Candomblé scam alert


It has come to our attention – that as more and more Brazilians arrive in the US – many have a golden opportunity to milk the pockets of the unwary faithful searching for new Orisha experiences – and since many of the hoodwinked are familiar only with the structure and function of either Lukumi or traditional Ifa – they haven’t got a clue about how to know if a Brazilian who claims to be initiated in Candomble really is a priest (since all initiates aren’t priests in the Lukumi sense of the term)  nor do they have a clue about how to verify any and all claims.


We don’t mean to infer by posting this that Brazilians themselves are all scammers – since there are many well known legitimate priests in the US who are also known by the Brazilian community in Brazil – we are only attempting to send out an alert about those who are trying to pull a fast one.  Lukumis have plenty home-grown Orisha charlatans (but the internet is already beginning to put a cramp in their style).  Americans are however quite naïve about things Brazilian – that relate to Candomble and Umbanda (which are confused – more on that later)


We are sharing this information – to alert the US Orisha community to be careful and to ask questions of those people who claim to be Candomblé priests. 




The only person who can initiate someone to the different priesthoods of Candomblé (which itself is a made up term covering a wide range of specific “nations”) is an Iyalorisha or Babalorisha (or Pai or Mae de Santo).  There are not two godparents (like in Lukumi), only one. 


Not all Brazilian initiates have the path to become Pai or Mae de Santo.

Let us repeat that - Not all Brazilian initiates have the path to become Pai or Mae de Santo.  In fact most don’t.  And many initiates become either Ogans or Ekedis.




The few that do have (based on divination and specific initiation) the path to ultimately become Pai or Mae de Santo are the ONLY priests who can do divination with shells. 

Before they can function as adult priests – they have to complete a 7 year obligation to their Orisha.  This obligation may not get done till they have 15 or 20 years of initiation.  Before they can open a terreiro – they must have their Pai or Mae – or elder if the godparent is not living, come and plant the ache of their lineage in the ground of the new terreiro, and consecrate the communal Orishas – which gives them the license for it to function.    The growth process is not rapid – for they must then initiate other priests necessary for the running of the ile. 


It would be extremely difficult for someone to be initiated into Candomble here in the US – since you need a lot of priests – who perform different functions – for that to occur.  This may happen in the future here, but isn’t possible now. 


Iyawos (those people who actually become possessed) are the ONLY priests who can ultimately become Pai or Mae de Santo.  Not all Iyawos however have been given the road to open a house in the future. 


Those Iyawos who have not done their obligation of 7 years cannot have godchildren – nor can they initiate others – nor can they read with dillogun (shells), nor can they do anything, nor can they have their Orishas at their home, nor can they throw Obi etc.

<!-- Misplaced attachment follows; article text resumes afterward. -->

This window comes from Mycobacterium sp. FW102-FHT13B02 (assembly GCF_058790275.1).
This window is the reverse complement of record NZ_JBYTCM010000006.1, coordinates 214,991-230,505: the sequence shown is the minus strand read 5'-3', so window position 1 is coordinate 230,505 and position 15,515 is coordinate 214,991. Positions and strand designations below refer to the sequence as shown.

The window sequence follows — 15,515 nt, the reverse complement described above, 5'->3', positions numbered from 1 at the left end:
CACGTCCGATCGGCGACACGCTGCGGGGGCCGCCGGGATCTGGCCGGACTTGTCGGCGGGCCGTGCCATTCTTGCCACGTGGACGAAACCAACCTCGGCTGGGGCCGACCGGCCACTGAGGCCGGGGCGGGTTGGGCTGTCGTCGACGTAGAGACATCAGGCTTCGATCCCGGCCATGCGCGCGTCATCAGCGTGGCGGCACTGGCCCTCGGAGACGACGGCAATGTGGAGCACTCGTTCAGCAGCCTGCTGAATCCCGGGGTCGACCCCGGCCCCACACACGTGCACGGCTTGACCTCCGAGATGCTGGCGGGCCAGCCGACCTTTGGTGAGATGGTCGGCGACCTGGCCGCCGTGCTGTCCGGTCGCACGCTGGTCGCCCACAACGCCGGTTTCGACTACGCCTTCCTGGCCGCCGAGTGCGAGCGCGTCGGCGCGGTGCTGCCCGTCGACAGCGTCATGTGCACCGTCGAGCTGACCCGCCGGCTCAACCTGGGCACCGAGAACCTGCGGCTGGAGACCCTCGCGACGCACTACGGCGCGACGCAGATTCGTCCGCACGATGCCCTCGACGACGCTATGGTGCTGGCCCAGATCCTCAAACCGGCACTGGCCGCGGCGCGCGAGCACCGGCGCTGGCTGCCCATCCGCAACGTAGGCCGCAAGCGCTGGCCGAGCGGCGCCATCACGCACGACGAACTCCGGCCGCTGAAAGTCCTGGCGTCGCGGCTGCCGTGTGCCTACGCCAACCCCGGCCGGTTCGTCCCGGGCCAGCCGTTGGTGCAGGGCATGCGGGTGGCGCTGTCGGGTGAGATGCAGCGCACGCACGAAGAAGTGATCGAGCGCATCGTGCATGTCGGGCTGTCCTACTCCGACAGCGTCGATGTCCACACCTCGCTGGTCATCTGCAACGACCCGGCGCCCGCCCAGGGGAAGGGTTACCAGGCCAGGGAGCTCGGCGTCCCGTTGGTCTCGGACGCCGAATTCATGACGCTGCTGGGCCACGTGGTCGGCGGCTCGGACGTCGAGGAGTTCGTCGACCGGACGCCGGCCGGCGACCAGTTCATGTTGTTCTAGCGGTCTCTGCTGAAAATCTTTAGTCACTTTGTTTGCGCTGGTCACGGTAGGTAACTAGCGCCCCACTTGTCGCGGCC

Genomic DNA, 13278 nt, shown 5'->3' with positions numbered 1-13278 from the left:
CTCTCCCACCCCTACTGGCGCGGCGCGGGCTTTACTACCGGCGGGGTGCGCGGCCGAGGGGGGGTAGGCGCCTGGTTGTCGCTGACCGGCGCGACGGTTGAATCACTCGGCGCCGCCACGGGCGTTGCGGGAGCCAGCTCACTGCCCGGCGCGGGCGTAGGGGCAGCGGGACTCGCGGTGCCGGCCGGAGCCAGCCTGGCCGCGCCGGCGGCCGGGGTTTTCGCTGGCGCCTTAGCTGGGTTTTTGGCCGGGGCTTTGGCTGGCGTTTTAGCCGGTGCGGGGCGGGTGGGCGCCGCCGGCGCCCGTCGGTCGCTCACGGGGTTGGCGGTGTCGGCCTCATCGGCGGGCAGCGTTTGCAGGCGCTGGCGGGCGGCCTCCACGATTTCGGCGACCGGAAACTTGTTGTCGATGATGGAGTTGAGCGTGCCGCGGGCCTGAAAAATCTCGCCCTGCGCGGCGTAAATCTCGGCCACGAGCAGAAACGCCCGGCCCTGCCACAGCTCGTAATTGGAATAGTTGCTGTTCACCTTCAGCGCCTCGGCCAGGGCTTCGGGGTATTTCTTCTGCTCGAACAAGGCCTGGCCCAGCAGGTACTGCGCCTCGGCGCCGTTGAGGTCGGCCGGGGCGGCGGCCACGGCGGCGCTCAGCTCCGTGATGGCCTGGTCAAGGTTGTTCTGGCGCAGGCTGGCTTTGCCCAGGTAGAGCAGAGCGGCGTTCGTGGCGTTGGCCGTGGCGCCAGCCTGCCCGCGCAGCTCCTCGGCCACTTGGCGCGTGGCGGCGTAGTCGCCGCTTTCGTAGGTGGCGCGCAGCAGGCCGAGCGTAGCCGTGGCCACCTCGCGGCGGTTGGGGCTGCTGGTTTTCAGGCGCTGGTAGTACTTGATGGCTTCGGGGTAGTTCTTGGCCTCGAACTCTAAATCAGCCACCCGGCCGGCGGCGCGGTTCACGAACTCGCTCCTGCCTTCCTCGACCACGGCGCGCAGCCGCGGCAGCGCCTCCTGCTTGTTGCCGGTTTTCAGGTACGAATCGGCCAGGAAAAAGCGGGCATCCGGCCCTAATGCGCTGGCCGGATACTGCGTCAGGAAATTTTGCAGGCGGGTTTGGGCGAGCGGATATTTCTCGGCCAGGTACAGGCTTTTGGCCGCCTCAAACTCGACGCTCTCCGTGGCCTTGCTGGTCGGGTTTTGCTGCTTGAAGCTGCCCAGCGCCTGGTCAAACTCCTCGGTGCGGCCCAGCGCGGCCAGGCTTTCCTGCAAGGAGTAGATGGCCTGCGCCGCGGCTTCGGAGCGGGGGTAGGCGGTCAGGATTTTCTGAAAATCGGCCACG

Ogans and Ekedis are respected priests – however they do not get mounted – nor can they crown (initiate) others.  Nor can they divine.  They have other functions in an ile.

Many Ogans are respected ritual drummers.  Many Ekedis run the daily functions of the ile.  They are considered to be elders as soon as they are initiated and are addressed as “Mae” and “Pai” but they are NOT Pai or Mae de SANTO. 


ALL initiates including Maes and Pais de Santo should be able to name their nation, lineage, house descendancy.


For example they should be able to say something like “I’m of the Ketu nation, descended from Gantois, son of so and so, grandson of so and so” – up to the person who established Gantois.   They should be able to say “my outing was on such and such day”, with the names of community witnesses. 


This is the way that Brazilians check the legitimacy of priests.  We here in the US should do the same.


In Candomblé one only salutes – foribales, their own elders (different from Lukumi) and only people who are over 7!


There are many ways to identify an elder in Brazil – certain beads, certain names, certain clothing, length of skirt, embroidery etc – but folks here in the US don’t know the cues and therefore are clueless.  Wearing a Bahiana dress doesn’t mean a person is even in the religion – this is the traditional dress of women from Bahia .  Wearing beads doesn’t mean the person is a priest (just like Lukumi). 


Nor do beads mean they are in Candomble, since Umbanda practitioners also wear beads (just like some Espiritistas).  Candomble does not do Misas.  Umbanda does “giras”. 

Neither Candomble nor Umbanda uses the word “Padrino” or “Madrina” nor the term “godchild or ahijado”.


So – how do you check someone out? 


Contact legitimate priests – if they say the terreiro that they are supposedly from is in either Sao Paulo or Rio – contact Mae Maria de Oxala who participates and moderates several online forums.


If the person says they are from Bahia – there are well- known priests initiated in Bahia here in the US,  like Manny Vega, Pai Paulo Bispo in NY or Gamo da Paz in CA. 


If they say they are from other parts of Brazil contact Mae Maria – and also do a search on Orkut which has a huge Brazilian Candomble presence.  Or do a google search – most terreiros have websites. 


But do check.  Or your checkbook may be emptied.


Respectfully submitted,


Mae Maria & Denise